Although creases on boots are inevitable, there are ways to keep boots crease-free for longer. Whenever possible, use cedar shoe trees that go inside the boots to keep the upper in shape. Some balled-up newspapers can also work.

After cleaning and air drying the boots, the leather will be moisturized and soft. Some boot owners use a heat gun right after the cleaning process. Use the heat gun in a slow and even manner over the creased sections of the upper. Then, you can insert the cedar shoe tree or newspaper to reinforce the boot’s shape. Once cooled, the creases should be reduced or eliminated.

You may also use a clothing iron on the cotton setting to fix the creases, but practice caution. Place a damp towel over the boot’s upper. The moisture prevents the clothing iron’s heat from damaging the leather. Gently press the iron over the damp towel on the boot to iron out the creases. Once you've gone over the creased portions, you can remove the damp cloth and gently stretch the creases with your fingers.

Condition the Boots with a Leather Conditioner

Now that your boots are clean and you've done your best to remove the wrinkles, you can move on to moisturizing your dry and cracked leather boots. Leather oil is a good option to condition your boots. It can help nourish and soften the leather that has gone dry from sun exposure, moisture, and other environmental factors.

Wipe down the leather boot with leather oil evenly over the entire surface and allow the oil to do its magic for a few hours. After you come back to them, assess their condition and if they are still a little bit dry, add another light coat until they should be slightly moist. You know you've applied too much when it has a sticky feel.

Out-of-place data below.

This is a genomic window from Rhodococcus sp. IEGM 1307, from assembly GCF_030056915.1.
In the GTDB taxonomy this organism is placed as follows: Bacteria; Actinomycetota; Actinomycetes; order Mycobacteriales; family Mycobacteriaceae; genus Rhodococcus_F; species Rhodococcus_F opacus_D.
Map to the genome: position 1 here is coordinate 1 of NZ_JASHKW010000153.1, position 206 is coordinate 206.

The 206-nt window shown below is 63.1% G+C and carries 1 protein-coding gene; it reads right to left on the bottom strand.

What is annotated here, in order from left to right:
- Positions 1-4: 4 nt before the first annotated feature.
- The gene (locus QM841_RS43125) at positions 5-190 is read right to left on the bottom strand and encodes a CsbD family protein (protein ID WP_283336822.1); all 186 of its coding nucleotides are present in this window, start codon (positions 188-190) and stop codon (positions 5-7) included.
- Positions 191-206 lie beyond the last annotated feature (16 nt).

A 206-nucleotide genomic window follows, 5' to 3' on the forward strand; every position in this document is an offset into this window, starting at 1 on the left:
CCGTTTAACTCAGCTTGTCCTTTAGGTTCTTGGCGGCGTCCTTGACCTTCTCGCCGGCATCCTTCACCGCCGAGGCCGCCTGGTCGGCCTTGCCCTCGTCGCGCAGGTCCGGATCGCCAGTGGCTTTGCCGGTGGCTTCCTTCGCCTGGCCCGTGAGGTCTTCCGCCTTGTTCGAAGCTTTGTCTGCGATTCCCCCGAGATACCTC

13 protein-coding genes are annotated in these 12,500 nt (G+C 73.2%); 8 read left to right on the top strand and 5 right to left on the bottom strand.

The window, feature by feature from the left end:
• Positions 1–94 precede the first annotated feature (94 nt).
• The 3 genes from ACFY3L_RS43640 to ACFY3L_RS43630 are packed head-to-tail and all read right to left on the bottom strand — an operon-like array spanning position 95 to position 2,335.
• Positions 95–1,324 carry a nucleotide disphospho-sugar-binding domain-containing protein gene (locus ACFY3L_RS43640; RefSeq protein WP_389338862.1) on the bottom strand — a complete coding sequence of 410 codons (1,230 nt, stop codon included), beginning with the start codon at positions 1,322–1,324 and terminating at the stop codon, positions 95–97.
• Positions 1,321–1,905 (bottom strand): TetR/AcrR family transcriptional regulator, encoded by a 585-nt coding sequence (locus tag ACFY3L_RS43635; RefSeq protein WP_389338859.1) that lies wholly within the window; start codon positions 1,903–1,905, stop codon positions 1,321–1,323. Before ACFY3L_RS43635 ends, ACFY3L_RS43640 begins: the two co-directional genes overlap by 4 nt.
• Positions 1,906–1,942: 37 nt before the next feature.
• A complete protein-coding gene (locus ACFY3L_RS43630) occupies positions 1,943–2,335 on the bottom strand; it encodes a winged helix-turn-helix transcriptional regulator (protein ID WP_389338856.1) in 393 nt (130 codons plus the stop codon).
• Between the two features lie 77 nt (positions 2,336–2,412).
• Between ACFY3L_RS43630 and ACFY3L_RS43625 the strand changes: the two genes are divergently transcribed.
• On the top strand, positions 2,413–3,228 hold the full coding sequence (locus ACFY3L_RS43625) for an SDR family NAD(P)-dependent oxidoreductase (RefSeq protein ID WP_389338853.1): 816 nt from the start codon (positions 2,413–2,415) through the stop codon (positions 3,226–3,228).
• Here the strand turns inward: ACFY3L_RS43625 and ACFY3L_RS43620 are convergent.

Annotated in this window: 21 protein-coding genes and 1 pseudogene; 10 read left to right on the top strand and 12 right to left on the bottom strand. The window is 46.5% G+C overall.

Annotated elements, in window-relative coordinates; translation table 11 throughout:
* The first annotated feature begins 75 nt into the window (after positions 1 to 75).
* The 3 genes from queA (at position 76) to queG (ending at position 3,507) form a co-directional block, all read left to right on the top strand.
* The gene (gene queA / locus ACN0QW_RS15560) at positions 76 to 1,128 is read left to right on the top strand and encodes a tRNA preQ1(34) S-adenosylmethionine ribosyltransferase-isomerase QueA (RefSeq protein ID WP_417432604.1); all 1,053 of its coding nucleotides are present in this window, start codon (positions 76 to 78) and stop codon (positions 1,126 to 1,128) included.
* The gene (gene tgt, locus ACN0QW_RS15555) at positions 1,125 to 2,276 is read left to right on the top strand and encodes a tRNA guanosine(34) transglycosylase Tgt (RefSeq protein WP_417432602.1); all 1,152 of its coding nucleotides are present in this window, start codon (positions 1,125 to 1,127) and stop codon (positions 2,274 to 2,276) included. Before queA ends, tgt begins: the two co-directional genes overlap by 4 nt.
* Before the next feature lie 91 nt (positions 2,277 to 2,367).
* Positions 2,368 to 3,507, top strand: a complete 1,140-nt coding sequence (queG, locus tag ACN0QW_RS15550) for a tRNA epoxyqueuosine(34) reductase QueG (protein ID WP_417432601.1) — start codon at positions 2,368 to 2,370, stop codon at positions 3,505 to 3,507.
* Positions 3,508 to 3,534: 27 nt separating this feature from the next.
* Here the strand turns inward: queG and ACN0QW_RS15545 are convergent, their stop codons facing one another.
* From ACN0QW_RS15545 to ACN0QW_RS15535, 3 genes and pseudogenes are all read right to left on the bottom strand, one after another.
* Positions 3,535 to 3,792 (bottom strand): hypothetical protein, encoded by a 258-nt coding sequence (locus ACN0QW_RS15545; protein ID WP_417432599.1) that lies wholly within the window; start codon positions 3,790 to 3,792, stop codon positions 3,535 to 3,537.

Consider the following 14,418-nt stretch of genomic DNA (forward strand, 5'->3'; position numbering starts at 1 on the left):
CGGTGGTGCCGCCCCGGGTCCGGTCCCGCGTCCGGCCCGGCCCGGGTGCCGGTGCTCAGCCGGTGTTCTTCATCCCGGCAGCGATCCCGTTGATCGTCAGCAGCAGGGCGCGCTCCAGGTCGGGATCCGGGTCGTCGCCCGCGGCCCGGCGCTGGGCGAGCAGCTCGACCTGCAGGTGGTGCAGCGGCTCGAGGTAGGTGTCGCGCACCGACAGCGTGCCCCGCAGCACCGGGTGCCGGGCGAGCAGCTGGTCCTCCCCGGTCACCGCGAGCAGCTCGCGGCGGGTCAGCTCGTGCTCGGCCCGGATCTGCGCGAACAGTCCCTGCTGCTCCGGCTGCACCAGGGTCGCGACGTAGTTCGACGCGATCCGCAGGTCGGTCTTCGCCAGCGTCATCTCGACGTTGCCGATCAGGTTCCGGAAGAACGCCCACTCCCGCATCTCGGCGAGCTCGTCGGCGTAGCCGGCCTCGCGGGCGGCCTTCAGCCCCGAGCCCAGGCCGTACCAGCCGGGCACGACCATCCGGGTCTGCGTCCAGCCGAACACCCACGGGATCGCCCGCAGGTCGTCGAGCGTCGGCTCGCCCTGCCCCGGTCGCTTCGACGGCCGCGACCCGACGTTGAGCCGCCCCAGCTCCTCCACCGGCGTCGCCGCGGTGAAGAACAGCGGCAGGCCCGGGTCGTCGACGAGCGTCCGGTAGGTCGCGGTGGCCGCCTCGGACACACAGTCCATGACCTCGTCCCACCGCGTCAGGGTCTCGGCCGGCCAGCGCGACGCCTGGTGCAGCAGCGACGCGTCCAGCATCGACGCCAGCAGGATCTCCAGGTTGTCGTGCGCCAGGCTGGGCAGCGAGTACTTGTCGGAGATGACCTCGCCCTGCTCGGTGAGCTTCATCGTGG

Once you’ve let them dry for a couple of hours, remove the excess leather conditioner with a clean cloth.

Pro tip: Always spot test any boot care product on an unnoticeable part of the boot to see how it affects the leather.

Recolor the Leather with Cream Polish

With regular use of your boots, you're bound to scuff them up, creating a rugged look. This can cause the original color to fade into a light and dull hue. Cream polishes can help recolor the weathered portion of leather boots.

Cream polishes contain moisturizing ingredients and pigments to recolor the material. The key is to find a color that closely matches your boot’s color. Remember to apply a small amount to an unnoticeable part of the boot to test the color.

Use a small applicator brush to evenly spread the cream polish in small circles to provide a light coating. Allow the boots to dry for at least 5 minutes, and then use a horsehair brush to buff the leather. Buffing can provide a quick polish and give your boots an understated shine.

Wax Shine (Optional) with Wax Polish

For more formal boots, you can go beyond the conditioning process and provide a wax polish to give your boots a high-mirror shine. The idea is not to polish the leather material itself but make the wax polish shine.

Lace Up Your Leather Boots

Once you have cleaned, polished, and recolored your leather shoe, it's time to replace your old, cleaned, and dried laces onto the boot and marvel at your completed restoration project.

When to Seek Professional Boot Care

Some boots may be beyond the home restoration process. If your boot is torn, has sole damage, or the heel has broken, it may require professional care.

Although professional services can take your boots out of commission for a while, it is a convenient and efficient way to keep the boot’s leather in excellent shape. It is also a great way to keep your trusty, comfortable boots looking like new again. High-quality leather boots can often be resoled, re-heeled, and re-stitched to look like new and still feel like home.

Shop Leather Boots and Care Accessories at Baker’s Boots

Keeping your boots clean is the best way to prevent a complete boot restoration. If you purchase used boots, it can be a fun project to see the transformation. For all your boot needs, shop at Baker's Boots for different types of boots, custom boots, and boot accessories.